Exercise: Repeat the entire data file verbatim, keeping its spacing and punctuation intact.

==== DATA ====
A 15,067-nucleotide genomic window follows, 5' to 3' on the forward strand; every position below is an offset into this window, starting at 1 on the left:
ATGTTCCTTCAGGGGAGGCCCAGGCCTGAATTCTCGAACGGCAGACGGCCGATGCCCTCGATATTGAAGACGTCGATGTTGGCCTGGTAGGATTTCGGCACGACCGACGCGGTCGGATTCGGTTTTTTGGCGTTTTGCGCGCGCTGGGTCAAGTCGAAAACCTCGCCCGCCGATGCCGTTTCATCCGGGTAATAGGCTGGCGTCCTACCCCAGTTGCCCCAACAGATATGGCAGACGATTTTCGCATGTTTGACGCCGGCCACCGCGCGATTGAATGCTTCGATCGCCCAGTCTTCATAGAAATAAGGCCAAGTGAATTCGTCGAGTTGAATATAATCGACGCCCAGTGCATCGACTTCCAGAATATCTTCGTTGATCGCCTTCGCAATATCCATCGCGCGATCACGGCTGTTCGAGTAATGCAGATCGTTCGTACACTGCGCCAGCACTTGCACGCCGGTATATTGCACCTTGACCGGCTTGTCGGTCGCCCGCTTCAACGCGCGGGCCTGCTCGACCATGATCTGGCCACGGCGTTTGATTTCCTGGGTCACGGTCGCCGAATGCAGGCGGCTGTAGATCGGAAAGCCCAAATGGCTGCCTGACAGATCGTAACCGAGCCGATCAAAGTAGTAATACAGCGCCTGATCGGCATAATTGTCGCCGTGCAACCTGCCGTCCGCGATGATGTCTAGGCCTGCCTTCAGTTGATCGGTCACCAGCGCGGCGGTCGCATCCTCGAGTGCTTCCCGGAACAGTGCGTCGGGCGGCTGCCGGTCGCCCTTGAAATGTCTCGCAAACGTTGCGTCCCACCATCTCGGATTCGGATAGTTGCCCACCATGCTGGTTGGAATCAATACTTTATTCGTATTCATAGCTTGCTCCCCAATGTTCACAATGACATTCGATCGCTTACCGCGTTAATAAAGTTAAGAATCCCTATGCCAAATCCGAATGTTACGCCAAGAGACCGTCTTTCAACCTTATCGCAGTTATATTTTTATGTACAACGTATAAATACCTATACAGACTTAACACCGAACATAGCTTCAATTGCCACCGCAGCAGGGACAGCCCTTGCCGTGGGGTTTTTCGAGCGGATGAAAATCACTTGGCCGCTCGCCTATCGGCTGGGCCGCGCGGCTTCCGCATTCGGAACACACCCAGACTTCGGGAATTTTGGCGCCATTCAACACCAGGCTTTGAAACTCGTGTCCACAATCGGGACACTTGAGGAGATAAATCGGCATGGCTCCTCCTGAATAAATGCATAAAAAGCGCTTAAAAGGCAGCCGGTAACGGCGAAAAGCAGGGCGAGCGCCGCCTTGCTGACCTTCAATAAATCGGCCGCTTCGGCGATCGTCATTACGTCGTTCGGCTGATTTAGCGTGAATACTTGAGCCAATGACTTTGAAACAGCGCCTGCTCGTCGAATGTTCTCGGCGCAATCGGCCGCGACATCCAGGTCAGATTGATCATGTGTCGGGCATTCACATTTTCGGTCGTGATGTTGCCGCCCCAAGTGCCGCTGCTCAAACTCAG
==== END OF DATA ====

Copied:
A 15,067-nucleotide genomic window follows, 5' to 3' on the forward strand; every position below is an offset into this window, starting at 1 on the left:
ATGTTCCTTCAGGGGAGGCCCAGGCCTGAATTCTCGAACGGCAGACGGCCGATGCCCTCGATATTGAAGACGTCGATGTTGGCCTGGTAGGATTTCGGCACGACCGACGCGGTCGGATTCGGTTTTTTGGCGTTTTGCGCGCGCTGGGTCAAGTCGAAAACCTCGCCCGCCGATGCCGTTTCATCCGGGTAATAGGCTGGCGTCCTACCCCAGTTGCCCCAACAGATATGGCAGACGATTTTCGCATGTTTGACGCCGGCCACCGCGCGATTGAATGCTTCGATCGCCCAGTCTTCATAGAAATAAGGCCAAGTGAATTCGTCGAGTTGAATATAATCGACGCCCAGTGCATCGACTTCCAGAATATCTTCGTTGATCGCCTTCGCAATATCCATCGCGCGATCACGGCTGTTCGAGTAATGCAGATCGTTCGTACACTGCGCCAGCACTTGCACGCCGGTATATTGCACCTTGACCGGCTTGTCGGTCGCCCGCTTCAACGCGCGGGCCTGCTCGACCATGATCTGGCCACGGCGTTTGATTTCCTGGGTCACGGTCGCCGAATGCAGGCGGCTGTAGATCGGAAAGCCCAAATGGCTGCCTGACAGATCGTAACCGAGCCGATCAAAGTAGTAATACAGCGCCTGATCGGCATAATTGTCGCCGTGCAACCTGCCGTCCGCGATGATGTCTAGGCCTGCCTTCAGTTGATCGGTCACCAGCGCGGCGGTCGCATCCTCGAGTGCTTCCCGGAACAGTGCGTCGGGCGGCTGCCGGTCGCCCTTGAAATGTCTCGCAAACGTTGCGTCCCACCATCTCGGATTCGGATAGTTGCCCACCATGCTGGTTGGAATCAATACTTTATTCGTATTCATAGCTTGCTCCCCAATGTTCACAATGACATTCGATCGCTTACCGCGTTAATAAAGTTAAGAATCCCTATGCCAAATCCGAATGTTACGCCAAGAGACCGTCTTTCAACCTTATCGCAGTTATATTTTTATGTACAACGTATAAATACCTATACAGACTTAACACCGAACATAGCTTCAATTGCCACCGCAGCAGGGACAGCCCTTGCCGTGGGGTTTTTCGAGCGGATGAAAATCACTTGGCCGCTCGCCTATCGGCTGGGCCGCGCGGCTTCCGCATTCGGAACACACCCAGACTTCGGGAATTTTGGCGCCATTCAACACCAGGCTTTGAAACTCGTGTCCACAATCGGGACACTTGAGGAGATAAATCGGCATGGCTCCTCCTGAATAAATGCATAAAAAGCGCTTAAAAGGCAGCCGGTAACGGCGAAAAGCAGGGCGAGCGCCGCCTTGCTGACCTTCAATAAATCGGCCGCTTCGGCGATCGTCATTACGTCGTTCGGCTGATTTAGCGTGAATACTTGAGCCAATGACTTTGAAACAGCGCCTGCTCGTCGAATGTTCTCGGCGCAATCGGCCGCGACATCCAGGTCAGATTGATCATGTGTCGGGCATTCACATTTTCGGTCGTGATGTTGCCGCCCCAAGTGCCGCTGCTCAAACTCAG